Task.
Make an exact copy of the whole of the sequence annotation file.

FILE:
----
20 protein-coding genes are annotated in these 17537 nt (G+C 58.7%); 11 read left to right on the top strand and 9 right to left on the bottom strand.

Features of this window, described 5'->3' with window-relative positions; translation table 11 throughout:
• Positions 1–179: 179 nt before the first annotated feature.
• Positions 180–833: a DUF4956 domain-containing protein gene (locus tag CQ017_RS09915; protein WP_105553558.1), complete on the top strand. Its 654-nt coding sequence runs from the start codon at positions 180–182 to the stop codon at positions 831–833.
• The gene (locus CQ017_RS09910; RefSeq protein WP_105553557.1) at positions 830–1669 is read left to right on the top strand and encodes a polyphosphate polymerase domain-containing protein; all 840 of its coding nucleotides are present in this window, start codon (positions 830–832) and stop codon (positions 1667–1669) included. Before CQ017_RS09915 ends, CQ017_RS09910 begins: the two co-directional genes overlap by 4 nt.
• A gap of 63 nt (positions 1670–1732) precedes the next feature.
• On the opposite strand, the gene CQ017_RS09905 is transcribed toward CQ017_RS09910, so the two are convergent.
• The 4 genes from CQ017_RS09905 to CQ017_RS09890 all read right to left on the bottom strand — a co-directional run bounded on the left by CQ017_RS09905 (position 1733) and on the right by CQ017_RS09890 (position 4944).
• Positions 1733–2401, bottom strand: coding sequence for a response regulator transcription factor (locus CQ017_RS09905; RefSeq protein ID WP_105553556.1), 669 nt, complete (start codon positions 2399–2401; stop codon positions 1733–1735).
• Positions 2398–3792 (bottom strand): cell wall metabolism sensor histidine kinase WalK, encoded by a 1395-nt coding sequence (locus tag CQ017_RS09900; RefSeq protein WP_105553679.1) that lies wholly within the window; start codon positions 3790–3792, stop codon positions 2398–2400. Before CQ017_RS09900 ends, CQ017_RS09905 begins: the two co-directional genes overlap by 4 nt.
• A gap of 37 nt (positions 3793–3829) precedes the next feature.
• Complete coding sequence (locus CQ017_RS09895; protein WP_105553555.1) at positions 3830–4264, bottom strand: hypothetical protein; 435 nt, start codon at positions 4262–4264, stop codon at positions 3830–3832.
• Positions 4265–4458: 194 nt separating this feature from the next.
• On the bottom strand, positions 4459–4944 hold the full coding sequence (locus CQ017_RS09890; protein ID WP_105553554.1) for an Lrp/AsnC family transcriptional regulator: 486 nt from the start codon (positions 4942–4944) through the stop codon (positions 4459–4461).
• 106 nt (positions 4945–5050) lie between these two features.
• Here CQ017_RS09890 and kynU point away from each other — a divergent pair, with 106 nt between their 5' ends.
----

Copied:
20 protein-coding genes are annotated in these 17537 nt (G+C 58.7%); 11 read left to right on the top strand and 9 right to left on the bottom strand.

Features of this window, described 5'->3' with window-relative positions; translation table 11 throughout:
• Positions 1–179: 179 nt before the first annotated feature.
• Positions 180–833: a DUF4956 domain-containing protein gene (locus tag CQ017_RS09915; protein WP_105553558.1), complete on the top strand. Its 654-nt coding sequence runs from the start codon at positions 180–182 to the stop codon at positions 831–833.
• The gene (locus CQ017_RS09910; RefSeq protein WP_105553557.1) at positions 830–1669 is read left to right on the top strand and encodes a polyphosphate polymerase domain-containing protein; all 840 of its coding nucleotides are present in this window, start codon (positions 830–832) and stop codon (positions 1667–1669) included. Before CQ017_RS09915 ends, CQ017_RS09910 begins: the two co-directional genes overlap by 4 nt.
• A gap of 63 nt (positions 1670–1732) precedes the next feature.
• On the opposite strand, the gene CQ017_RS09905 is transcribed toward CQ017_RS09910, so the two are convergent.
• The 4 genes from CQ017_RS09905 to CQ017_RS09890 all read right to left on the bottom strand — a co-directional run bounded on the left by CQ017_RS09905 (position 1733) and on the right by CQ017_RS09890 (position 4944).
• Positions 1733–2401, bottom strand: coding sequence for a response regulator transcription factor (locus CQ017_RS09905; RefSeq protein ID WP_105553556.1), 669 nt, complete (start codon positions 2399–2401; stop codon positions 1733–1735).
• Positions 2398–3792 (bottom strand): cell wall metabolism sensor histidine kinase WalK, encoded by a 1395-nt coding sequence (locus tag CQ017_RS09900; RefSeq protein WP_105553679.1) that lies wholly within the window; start codon positions 3790–3792, stop codon positions 2398–2400. Before CQ017_RS09900 ends, CQ017_RS09905 begins: the two co-directional genes overlap by 4 nt.
• A gap of 37 nt (positions 3793–3829) precedes the next feature.
• Complete coding sequence (locus CQ017_RS09895; protein WP_105553555.1) at positions 3830–4264, bottom strand: hypothetical protein; 435 nt, start codon at positions 4262–4264, stop codon at positions 3830–3832.
• Positions 4265–4458: 194 nt separating this feature from the next.
• On the bottom strand, positions 4459–4944 hold the full coding sequence (locus CQ017_RS09890; protein ID WP_105553554.1) for an Lrp/AsnC family transcriptional regulator: 486 nt from the start codon (positions 4942–4944) through the stop codon (positions 4459–4461).
• 106 nt (positions 4945–5050) lie between these two features.
• Here CQ017_RS09890 and kynU point away from each other — a divergent pair, with 106 nt between their 5' ends.